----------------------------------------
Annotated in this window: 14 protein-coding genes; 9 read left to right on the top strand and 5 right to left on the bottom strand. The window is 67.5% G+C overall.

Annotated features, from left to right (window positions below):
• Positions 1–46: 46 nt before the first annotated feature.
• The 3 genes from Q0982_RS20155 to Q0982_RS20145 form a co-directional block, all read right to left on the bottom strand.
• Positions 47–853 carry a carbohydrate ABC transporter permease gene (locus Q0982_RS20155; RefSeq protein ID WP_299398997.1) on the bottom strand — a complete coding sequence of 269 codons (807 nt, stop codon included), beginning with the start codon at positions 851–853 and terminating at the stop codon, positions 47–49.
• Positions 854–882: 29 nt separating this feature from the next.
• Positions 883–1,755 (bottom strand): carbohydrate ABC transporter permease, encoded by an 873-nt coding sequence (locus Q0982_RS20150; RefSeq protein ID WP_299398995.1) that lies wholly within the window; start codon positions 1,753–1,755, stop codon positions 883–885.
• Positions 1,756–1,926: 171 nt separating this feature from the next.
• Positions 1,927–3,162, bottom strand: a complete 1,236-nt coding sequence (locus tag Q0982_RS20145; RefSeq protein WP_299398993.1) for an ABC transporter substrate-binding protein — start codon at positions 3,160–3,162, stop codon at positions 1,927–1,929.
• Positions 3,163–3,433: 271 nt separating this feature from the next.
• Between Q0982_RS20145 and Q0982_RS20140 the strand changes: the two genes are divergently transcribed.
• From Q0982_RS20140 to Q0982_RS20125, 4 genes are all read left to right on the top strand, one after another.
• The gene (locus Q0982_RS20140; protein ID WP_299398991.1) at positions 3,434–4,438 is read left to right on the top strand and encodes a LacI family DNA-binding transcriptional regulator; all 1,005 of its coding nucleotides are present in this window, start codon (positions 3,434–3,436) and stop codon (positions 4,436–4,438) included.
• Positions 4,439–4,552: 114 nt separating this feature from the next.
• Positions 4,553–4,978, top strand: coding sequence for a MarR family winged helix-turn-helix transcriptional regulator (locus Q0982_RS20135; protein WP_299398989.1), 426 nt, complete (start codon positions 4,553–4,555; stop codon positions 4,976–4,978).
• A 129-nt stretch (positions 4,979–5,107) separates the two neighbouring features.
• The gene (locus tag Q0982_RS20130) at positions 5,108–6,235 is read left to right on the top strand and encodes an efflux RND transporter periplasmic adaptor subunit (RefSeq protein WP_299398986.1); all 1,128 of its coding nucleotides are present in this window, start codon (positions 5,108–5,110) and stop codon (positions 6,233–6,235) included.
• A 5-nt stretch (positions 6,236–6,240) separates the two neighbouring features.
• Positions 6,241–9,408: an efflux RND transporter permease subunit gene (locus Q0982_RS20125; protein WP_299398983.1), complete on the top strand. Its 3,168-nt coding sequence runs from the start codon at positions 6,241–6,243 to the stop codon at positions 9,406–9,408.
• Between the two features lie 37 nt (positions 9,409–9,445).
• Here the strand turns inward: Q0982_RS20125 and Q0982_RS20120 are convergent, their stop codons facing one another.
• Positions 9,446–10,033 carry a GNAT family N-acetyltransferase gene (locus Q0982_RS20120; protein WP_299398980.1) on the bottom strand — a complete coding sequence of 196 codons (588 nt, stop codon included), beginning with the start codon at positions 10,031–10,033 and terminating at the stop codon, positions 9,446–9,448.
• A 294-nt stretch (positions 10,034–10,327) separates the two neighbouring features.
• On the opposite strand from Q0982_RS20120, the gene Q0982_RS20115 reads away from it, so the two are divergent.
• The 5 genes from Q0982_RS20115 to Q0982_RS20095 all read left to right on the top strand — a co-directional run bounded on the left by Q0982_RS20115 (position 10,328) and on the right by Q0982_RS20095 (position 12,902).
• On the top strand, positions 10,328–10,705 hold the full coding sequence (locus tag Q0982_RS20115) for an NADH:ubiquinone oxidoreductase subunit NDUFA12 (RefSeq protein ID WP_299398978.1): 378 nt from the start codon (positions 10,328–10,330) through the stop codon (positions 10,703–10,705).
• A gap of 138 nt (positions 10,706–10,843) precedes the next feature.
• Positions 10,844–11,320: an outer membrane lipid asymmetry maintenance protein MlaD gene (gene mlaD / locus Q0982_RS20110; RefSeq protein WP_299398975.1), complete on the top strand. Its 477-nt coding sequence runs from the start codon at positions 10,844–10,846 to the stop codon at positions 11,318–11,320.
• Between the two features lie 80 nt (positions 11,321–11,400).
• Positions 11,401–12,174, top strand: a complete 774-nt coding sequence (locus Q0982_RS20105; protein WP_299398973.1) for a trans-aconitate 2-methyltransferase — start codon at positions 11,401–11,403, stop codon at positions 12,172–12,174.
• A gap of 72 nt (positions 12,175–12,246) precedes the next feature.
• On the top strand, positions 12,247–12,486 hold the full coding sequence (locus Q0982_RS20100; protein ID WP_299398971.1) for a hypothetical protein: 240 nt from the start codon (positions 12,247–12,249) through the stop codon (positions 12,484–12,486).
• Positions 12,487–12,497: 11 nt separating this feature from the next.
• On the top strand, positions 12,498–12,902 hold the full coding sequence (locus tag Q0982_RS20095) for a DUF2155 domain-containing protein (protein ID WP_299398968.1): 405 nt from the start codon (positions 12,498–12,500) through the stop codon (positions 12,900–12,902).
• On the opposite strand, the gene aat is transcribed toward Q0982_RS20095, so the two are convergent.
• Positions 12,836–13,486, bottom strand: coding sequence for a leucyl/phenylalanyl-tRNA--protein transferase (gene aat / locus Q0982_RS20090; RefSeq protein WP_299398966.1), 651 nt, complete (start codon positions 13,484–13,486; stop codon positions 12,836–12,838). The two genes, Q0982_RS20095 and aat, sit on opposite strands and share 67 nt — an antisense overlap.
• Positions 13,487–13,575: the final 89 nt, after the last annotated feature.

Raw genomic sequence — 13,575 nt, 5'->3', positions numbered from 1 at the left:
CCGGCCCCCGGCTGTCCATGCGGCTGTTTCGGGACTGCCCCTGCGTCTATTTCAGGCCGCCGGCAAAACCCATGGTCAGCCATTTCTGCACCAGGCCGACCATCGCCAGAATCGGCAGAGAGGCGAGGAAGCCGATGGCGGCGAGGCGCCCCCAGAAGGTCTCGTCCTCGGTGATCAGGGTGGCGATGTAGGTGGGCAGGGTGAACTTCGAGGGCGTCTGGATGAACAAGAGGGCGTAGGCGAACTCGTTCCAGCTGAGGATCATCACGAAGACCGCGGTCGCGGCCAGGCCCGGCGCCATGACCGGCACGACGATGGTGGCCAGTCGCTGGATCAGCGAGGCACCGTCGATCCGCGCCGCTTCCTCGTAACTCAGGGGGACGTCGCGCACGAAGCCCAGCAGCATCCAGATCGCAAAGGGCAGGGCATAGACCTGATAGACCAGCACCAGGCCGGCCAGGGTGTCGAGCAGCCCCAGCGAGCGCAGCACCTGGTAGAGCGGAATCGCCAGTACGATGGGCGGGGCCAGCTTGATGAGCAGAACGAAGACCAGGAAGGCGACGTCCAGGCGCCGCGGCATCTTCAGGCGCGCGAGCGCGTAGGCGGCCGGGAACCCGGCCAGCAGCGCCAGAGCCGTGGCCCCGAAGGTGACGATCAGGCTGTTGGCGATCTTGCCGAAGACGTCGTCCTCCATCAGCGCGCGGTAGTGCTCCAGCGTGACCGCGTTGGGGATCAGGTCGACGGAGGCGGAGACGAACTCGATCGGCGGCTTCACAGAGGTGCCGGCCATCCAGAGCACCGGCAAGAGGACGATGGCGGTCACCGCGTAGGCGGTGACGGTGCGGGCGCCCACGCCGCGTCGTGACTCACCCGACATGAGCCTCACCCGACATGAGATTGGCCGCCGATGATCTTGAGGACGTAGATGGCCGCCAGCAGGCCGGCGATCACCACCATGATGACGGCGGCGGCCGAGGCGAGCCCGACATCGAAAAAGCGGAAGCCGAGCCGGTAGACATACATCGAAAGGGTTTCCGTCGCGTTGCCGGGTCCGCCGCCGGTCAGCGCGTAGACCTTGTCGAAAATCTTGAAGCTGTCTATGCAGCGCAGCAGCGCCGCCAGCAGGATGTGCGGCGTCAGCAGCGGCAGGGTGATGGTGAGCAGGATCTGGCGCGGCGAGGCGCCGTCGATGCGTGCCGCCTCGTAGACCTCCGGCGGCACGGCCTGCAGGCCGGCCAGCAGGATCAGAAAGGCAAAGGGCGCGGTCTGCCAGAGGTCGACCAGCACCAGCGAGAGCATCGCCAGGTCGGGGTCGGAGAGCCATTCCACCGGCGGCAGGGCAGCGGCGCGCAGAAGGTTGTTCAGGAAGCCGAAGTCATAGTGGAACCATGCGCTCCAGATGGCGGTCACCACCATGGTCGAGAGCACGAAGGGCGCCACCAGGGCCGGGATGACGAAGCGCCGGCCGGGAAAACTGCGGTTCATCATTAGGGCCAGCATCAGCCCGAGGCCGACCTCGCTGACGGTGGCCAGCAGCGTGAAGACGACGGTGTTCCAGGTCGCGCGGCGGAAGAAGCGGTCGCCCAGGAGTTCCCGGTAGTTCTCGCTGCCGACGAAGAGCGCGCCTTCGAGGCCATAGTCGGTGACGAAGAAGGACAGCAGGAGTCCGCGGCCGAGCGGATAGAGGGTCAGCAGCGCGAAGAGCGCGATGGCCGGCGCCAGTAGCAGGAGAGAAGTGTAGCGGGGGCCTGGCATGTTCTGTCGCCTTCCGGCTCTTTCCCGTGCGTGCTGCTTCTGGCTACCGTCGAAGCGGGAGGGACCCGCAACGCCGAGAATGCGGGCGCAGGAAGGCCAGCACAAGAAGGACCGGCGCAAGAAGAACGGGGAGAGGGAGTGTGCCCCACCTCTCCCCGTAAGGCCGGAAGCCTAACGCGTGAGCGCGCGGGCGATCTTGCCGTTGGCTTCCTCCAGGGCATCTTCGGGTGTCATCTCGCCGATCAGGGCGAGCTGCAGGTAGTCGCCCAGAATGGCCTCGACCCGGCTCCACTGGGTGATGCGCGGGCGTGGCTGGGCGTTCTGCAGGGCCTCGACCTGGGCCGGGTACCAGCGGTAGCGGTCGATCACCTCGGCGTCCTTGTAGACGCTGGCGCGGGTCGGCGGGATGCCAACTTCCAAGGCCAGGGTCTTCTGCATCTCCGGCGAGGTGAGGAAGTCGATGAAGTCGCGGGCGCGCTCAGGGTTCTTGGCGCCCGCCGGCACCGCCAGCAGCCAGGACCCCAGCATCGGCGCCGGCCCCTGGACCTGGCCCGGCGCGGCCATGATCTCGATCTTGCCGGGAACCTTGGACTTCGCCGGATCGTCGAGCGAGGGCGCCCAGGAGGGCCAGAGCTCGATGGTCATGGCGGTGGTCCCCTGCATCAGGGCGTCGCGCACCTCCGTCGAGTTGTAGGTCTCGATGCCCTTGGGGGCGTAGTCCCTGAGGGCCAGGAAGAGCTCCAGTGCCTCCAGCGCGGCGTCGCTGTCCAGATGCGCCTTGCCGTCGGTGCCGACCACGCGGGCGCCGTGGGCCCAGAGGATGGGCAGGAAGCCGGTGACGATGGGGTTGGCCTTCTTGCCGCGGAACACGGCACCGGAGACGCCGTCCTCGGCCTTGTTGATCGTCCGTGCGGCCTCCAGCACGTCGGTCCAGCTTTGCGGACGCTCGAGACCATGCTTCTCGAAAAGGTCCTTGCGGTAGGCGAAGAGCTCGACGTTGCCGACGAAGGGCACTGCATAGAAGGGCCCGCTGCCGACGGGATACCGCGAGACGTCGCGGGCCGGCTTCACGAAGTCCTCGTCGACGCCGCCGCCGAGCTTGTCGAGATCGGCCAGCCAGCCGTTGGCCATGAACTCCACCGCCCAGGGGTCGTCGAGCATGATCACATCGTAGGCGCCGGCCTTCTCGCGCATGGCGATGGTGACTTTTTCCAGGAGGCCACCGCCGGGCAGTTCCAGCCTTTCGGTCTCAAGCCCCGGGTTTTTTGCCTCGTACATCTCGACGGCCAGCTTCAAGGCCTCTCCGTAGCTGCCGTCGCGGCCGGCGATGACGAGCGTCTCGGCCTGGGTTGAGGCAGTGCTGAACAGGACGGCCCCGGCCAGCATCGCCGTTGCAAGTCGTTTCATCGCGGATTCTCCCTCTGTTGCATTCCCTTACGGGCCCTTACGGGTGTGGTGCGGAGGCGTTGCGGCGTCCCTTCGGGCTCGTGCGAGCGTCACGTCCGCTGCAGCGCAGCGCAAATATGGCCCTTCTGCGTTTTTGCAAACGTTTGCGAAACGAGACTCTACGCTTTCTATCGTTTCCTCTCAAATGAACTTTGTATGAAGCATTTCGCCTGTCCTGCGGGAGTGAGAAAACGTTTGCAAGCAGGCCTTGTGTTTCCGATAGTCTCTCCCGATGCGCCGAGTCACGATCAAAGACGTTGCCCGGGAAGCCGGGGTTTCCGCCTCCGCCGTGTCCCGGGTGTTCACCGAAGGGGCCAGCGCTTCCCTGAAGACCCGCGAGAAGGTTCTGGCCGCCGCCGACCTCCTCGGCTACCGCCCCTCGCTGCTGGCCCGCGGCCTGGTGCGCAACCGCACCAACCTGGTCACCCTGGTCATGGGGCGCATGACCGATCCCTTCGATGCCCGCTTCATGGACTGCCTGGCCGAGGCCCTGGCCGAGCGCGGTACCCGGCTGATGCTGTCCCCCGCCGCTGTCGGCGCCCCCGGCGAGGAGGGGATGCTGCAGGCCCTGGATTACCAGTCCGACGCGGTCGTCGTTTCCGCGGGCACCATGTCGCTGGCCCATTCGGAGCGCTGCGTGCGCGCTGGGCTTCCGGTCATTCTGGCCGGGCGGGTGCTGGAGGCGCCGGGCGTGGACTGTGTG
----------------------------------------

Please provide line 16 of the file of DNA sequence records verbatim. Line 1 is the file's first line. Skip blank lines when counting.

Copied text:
• A 129-nt stretch (positions 4,979–5,107) separates the two neighbouring features.